When I started planting trees back in 1999, when serving as ambassador to China, I made frequent trips to arid regions of China and saw the situation on the ground. I approached the Korean community in China, and Koreans at home, to help in this project. I wanted them to come with me to see the deserts firsthand. But many Chinese reporters and Chinese friends asked me, “Why do you want to plant trees there?” They could not understand why an ambassador would travel to rural China when he should be meeting with important people in Beijing. The seriousness of the situation did not seem to be common knowledge.

When I started to lobby for this issue in both China and Korea, I managed to meet with Premier Zhu Rongji in 2000. I recommended to Zhu Rongji that he pay attention to environmental issues as part of economic development strategy. I drew attention to the need for a balanced development that takes into account economic and environmental issues. Premier Zhu is a thoughtful man and I think he listened with great care to what I said. I personally think that we can see meaningful change in Chinese policy on the environment since that time, much of that change, including the turn to wind power and sustainable development, was very much influenced by Zhu Rongji. So I am encouraged what has happened and I think real change is possible.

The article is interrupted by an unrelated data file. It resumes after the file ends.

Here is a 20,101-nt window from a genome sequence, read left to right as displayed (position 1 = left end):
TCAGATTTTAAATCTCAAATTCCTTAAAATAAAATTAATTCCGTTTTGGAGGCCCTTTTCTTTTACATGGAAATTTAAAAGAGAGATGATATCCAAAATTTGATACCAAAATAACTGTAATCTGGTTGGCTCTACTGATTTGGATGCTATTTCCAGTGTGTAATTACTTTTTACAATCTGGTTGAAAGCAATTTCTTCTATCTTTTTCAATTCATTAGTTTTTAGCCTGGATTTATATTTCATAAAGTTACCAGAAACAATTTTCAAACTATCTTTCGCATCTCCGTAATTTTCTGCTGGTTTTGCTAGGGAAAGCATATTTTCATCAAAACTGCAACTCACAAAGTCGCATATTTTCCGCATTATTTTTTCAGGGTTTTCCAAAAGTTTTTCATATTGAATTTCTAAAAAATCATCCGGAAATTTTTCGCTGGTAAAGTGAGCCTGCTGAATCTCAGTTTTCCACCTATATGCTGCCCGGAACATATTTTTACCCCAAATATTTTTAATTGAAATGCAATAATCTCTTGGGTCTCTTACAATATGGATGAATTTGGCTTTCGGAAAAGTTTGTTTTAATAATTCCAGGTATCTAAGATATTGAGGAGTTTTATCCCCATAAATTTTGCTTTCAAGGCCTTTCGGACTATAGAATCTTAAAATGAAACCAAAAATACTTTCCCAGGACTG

I like to think of China as the “lurching giant” of the world economy, going alternating between different approaches to the economy and making rapid changes in policy with global impact. China is the key to the environment for all of us globally. We cannot dismiss these issues as local problems for China. We are all impacted. We all have a moral responsibility to work with China to find solutions.

Desertification is seriously neglected by most everyone in the world. Most people would not include it in the top hundred threats if asked to make a list. I often felt as if I was speaking to deaf ears as I made my rounds. At the same time I had to encourage those who were engaged in the battle to stop the spread of deserts, working with people at the local, national and international level. The spread of deserts in Northeastern China is no ordinary problem. It is an overwhelming crisis that threatens to discourage even those who are deeply engaged in looking for a solution. So many times we have seen those who are working the hardest are the very ones who despair of making an impact. We must bring a sense of hope to those who are already committed and a sense of crisis to those who have not grasped the enormity of the problem.